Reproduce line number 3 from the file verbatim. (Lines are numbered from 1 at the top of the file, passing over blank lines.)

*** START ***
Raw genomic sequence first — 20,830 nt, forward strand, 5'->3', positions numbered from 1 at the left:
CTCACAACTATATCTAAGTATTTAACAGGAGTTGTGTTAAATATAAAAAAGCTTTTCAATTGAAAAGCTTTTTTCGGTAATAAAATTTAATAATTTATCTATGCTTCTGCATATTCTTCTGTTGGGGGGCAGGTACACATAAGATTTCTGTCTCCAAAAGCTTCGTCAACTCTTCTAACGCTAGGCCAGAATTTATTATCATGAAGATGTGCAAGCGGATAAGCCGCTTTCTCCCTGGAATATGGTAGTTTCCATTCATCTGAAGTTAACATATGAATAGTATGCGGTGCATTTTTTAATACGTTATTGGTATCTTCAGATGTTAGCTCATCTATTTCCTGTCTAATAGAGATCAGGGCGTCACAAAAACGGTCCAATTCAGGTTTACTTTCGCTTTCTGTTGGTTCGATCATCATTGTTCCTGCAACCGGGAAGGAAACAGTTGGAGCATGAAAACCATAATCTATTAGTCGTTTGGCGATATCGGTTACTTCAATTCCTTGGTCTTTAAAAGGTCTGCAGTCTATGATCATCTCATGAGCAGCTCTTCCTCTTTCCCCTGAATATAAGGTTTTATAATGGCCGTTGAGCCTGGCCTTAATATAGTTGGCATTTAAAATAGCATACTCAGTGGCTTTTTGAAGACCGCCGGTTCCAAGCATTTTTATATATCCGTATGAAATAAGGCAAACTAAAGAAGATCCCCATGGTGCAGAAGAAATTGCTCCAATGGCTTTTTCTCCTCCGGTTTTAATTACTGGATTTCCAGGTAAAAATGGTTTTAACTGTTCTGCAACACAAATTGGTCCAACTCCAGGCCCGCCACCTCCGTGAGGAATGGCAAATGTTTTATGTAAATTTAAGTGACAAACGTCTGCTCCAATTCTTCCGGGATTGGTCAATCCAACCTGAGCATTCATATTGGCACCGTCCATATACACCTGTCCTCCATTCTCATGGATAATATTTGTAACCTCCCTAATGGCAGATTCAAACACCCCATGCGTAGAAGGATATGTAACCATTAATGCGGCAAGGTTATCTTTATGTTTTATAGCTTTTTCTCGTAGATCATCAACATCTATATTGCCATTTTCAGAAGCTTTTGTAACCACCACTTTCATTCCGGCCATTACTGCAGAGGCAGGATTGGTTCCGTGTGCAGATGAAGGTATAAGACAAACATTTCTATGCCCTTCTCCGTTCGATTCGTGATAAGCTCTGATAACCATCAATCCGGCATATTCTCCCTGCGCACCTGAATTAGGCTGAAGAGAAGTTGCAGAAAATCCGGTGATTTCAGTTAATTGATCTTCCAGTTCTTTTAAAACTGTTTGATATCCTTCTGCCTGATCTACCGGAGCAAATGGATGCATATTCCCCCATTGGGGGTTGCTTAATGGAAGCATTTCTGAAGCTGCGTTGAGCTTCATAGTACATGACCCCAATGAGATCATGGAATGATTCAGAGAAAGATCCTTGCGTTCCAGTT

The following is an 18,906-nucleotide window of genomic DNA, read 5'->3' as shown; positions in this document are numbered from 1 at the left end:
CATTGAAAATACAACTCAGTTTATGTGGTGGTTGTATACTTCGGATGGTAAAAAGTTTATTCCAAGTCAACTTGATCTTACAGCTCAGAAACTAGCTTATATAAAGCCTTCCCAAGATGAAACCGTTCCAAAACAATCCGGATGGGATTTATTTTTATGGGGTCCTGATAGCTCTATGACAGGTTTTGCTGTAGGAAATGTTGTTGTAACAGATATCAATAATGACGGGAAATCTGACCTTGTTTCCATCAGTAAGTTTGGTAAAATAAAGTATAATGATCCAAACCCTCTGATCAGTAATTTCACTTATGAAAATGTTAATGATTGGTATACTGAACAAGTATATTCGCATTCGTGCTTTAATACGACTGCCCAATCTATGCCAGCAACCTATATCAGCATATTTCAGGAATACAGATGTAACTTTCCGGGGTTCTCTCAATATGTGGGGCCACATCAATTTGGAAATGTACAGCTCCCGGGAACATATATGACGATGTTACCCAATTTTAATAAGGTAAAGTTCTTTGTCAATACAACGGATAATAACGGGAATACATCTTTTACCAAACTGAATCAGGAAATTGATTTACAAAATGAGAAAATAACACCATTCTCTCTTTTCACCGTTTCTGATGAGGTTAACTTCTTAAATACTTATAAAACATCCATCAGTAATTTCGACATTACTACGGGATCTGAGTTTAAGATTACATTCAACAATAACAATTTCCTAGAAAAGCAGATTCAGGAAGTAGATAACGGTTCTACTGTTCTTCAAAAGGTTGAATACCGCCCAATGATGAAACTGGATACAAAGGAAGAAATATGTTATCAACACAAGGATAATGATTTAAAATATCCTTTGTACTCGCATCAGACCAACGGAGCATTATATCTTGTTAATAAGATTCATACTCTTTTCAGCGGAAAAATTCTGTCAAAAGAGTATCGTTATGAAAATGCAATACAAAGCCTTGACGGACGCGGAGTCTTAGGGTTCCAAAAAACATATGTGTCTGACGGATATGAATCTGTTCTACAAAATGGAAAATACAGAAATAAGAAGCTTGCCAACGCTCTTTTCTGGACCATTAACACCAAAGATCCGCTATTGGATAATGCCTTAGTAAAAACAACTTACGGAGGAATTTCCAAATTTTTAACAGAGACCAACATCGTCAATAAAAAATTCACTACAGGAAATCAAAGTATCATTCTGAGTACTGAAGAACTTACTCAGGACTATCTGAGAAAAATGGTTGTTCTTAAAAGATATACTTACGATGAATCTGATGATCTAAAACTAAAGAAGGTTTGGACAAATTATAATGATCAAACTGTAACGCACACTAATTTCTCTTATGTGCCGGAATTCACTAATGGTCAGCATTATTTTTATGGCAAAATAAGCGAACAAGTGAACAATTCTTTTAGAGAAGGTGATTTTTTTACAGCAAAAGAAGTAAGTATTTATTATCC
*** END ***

The following is an 18,906-nucleotide window of genomic DNA, read 5'->3' as shown; positions in this document are numbered from 1 at the left end: